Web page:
Yesterday in Jersey City, pursuant to the announced determination of Mayor Hague to keep the CIO out of his town regardless, thirteen CIO organizers were hauled before Judge Botti (of the fine old American name) and sentenced to five days in jail for the great crime of distributing handbills. It was about as raw a proceeding as has figured in the American prints in a long time, for the Judge made no pretense of fairness and openly proclaimed that his decision was directed to the end of achieving Mayor Hague's purpose.
And Governor Johnston? Replying to the query of the Poinsett Klavern of the Ku Klux Klan, the Greenville chapter of the nightshirters, as to how he stood on the CIO, he had to say:
"I endorse any organization... devoted to the improvement of the living conditions of the working people of the state... so long as they do not violate the laws and statutes of South Carolina or the United States..."
Exactly. The Governor quite clearly understands the American system--as Hague, Botti and company just as clearly do not.
And the Price Tag?*
So Miss Eleanor and Miss Doris went traipsing over the West Virginia hills, the one expatiating on her pet projects and the other listening and looking and exclaiming and trying to take it all in. From Elkins to Tygart and from Tygart to Morgantown they dashed, stopping here to talk to families conscious of their roles as project people, stopping there to take in an impromptu square dance and to pat a child or so on the head. We can hear the assorted pair now, with Miss Eleanor doing most of the talking.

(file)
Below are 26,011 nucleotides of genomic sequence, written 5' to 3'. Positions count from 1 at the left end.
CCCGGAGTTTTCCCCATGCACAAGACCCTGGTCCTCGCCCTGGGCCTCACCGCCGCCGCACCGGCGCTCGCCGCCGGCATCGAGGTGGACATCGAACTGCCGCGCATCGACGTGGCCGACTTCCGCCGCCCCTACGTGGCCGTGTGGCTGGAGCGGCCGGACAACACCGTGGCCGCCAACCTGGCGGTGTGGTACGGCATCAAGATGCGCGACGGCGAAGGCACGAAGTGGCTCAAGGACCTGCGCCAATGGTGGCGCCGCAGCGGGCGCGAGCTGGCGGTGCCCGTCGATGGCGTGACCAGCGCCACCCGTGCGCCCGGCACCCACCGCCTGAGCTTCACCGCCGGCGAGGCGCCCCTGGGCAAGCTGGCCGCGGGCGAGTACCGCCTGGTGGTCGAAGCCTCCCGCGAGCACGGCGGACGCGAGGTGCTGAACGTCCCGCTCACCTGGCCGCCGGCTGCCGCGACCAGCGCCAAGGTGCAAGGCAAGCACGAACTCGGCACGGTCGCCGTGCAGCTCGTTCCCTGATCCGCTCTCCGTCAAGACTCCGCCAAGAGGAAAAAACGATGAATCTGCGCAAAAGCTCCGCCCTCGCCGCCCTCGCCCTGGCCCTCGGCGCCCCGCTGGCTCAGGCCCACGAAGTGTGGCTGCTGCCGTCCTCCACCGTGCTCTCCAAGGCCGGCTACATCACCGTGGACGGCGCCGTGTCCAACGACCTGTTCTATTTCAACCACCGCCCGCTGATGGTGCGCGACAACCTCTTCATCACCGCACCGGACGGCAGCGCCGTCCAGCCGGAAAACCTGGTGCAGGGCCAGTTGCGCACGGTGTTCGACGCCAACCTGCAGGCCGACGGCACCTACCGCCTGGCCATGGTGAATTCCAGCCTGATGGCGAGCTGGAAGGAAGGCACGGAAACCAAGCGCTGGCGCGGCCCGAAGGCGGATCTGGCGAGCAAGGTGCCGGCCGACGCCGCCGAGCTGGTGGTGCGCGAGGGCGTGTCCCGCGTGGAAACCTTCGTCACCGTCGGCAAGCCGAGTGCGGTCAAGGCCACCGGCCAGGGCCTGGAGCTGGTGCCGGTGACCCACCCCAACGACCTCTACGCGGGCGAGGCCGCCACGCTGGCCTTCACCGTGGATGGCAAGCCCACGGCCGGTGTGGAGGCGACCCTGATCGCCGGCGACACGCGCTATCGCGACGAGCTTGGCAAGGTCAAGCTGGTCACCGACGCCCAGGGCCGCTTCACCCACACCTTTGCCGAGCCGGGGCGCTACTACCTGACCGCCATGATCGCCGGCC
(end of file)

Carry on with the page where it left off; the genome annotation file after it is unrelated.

"Yes, you see, the mines closed down, and these people had absolutely nothing to do and no way to make a living. My dear, they lived in the most unbelievable poverty and with the most hopeless outlook, so I went to Franklin and he said I might try to do something for them. That nice Rex Tugwell was as sympathetic as anyone could have been, and together we worked out a scheme to build all the sweet little houses you see and to rehabilitate these people and give them jobs by establishing new industries.
"In the beginning there was right much confusion and delay because the houses didn't fit the foundations and because Congress wouldn't vote the money to establish new industries which they said would be in competition with industries in Congressmen's districts--you know how politicians are. But we persevered and finally these pretty little communities materialized and the people moved into their nice new houses and are getting along just splendidly, as you can see."
But Miss Doris, if she is anything like her hard-headed late father, probably wanted to know how much the nice new houses had cost per each, if the communities were now fully or largely self-supporting*, if the government would ever get any part of its money back, and if the model projects hadn't shown, by the very costliness of spreading exceptional benefits among so few people, the impracticality of ever re-making America direct from Washington. On second thought, Miss Doris probably wanted to know nothing of the kind. She is much too polite to throw cold water on her hostess's happy hankerings.
*[One out of every three wage-earners in Arthurdale is still "on the government."]
**Site Ed. Note: Her name was "Dilling", not "Billing", Time, but for our purposes 70 years later, "Dizzy Miss Lizzie" will suffice. Was she on NBC, too?